The European Environment Bureau (EEB), a federation of environmental citizens’ organisations, has released a report on how ecodesign can drive a circular economy in Europe through resource-efficient products.
Drawing from a range of research, the report highlights some of the broader life-cycle and resource implications of products sold in Europe:
- 40% of all the raw materials used in the EU were sourced elsewhere. For some raw material categories like metal ores, the import dependency is over 90% (Eurostat 2014).
- Increasing resource productivity by 2% per year could create two million extra jobs in the EU by 2030 (European Commission 2014).
- Stimulating economic activity in the areas of product development, remanufacturing and refurbishment would provide net material cost savings to EU manufacturing worth up to €410-490 billion per year by 2025 (Ellen MacArthur Foundation 2013).
- Selected electrical and electronic devices placed on the EU market over one year cause the equivalent of 1,500 million tonnes of CO2 emissions over their lifecycle, equal to the entire energy production of the UK, Germany and Poland combined (EEB).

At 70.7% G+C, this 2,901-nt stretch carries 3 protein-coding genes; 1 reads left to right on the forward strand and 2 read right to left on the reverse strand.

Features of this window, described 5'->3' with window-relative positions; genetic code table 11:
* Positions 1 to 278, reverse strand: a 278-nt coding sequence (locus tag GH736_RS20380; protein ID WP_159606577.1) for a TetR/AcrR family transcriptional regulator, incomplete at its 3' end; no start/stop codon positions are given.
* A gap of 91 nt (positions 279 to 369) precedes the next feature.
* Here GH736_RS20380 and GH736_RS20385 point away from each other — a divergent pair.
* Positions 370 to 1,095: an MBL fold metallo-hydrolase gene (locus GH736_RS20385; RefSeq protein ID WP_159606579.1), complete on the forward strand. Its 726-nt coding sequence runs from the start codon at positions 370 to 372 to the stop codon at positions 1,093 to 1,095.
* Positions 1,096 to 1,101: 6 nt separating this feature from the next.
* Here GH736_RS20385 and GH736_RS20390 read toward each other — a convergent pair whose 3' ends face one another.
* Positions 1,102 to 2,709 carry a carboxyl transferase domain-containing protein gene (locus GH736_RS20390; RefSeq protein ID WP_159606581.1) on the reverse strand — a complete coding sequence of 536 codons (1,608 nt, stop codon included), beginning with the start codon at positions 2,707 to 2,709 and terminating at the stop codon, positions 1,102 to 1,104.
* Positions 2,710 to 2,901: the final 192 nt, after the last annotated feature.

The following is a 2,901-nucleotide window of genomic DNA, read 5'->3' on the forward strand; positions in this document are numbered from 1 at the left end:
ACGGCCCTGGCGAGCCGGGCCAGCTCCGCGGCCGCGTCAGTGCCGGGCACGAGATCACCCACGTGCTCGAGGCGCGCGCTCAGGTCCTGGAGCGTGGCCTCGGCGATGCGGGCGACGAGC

The report highlights three options that can be combined to reduce resource use in products:
- identifying design requirements that support better repairability and durability of products;
- ensuring that selected materials in products are managed carefully from production to end-of-life, including options to use high shares of recycled content and support their high-quality recyclability; and
- removing problematic or hazardous substances undermining the potential for re-using material from products.
Since 2005, design decisions on many energy-using products have been regulated under the EU Ecodesign Directive, with a focus on reducing energy consumption during usage and little emphasis on resource use. The EEB report argues that the relative weight of greenhouse gas emissions embedded in products will grow when looking at a product’s emissions over its life-cycle, resulting in a gradual shift in the attention of policy-makers from the usage phase to the design and production phase of products.